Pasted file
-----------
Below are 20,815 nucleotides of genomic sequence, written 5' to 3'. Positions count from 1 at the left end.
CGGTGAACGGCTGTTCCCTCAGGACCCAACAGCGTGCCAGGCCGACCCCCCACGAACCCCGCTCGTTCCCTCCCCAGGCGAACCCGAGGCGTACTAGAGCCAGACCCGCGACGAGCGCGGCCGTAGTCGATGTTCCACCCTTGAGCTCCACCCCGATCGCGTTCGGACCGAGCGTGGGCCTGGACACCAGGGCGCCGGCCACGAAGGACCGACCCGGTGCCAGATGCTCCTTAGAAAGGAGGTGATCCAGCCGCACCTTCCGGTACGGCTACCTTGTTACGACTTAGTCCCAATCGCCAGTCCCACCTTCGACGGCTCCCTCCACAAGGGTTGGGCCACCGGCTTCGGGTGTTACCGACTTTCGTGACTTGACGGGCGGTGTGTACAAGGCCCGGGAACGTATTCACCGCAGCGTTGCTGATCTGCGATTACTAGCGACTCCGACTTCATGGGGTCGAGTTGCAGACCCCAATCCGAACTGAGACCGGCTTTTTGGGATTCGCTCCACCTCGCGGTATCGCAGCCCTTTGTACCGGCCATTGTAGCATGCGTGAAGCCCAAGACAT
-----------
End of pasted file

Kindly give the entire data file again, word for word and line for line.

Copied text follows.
Below are 20,815 nucleotides of genomic sequence, written 5' to 3'. Positions count from 1 at the left end.
CGGTGAACGGCTGTTCCCTCAGGACCCAACAGCGTGCCAGGCCGACCCCCCACGAACCCCGCTCGTTCCCTCCCCAGGCGAACCCGAGGCGTACTAGAGCCAGACCCGCGACGAGCGCGGCCGTAGTCGATGTTCCACCCTTGAGCTCCACCCCGATCGCGTTCGGACCGAGCGTGGGCCTGGACACCAGGGCGCCGGCCACGAAGGACCGACCCGGTGCCAGATGCTCCTTAGAAAGGAGGTGATCCAGCCGCACCTTCCGGTACGGCTACCTTGTTACGACTTAGTCCCAATCGCCAGTCCCACCTTCGACGGCTCCCTCCACAAGGGTTGGGCCACCGGCTTCGGGTGTTACCGACTTTCGTGACTTGACGGGCGGTGTGTACAAGGCCCGGGAACGTATTCACCGCAGCGTTGCTGATCTGCGATTACTAGCGACTCCGACTTCATGGGGTCGAGTTGCAGACCCCAATCCGAACTGAGACCGGCTTTTTGGGATTCGCTCCACCTCGCGGTATCGCAGCCCTTTGTACCGGCCATTGTAGCATGCGTGAAGCCCAAGACAT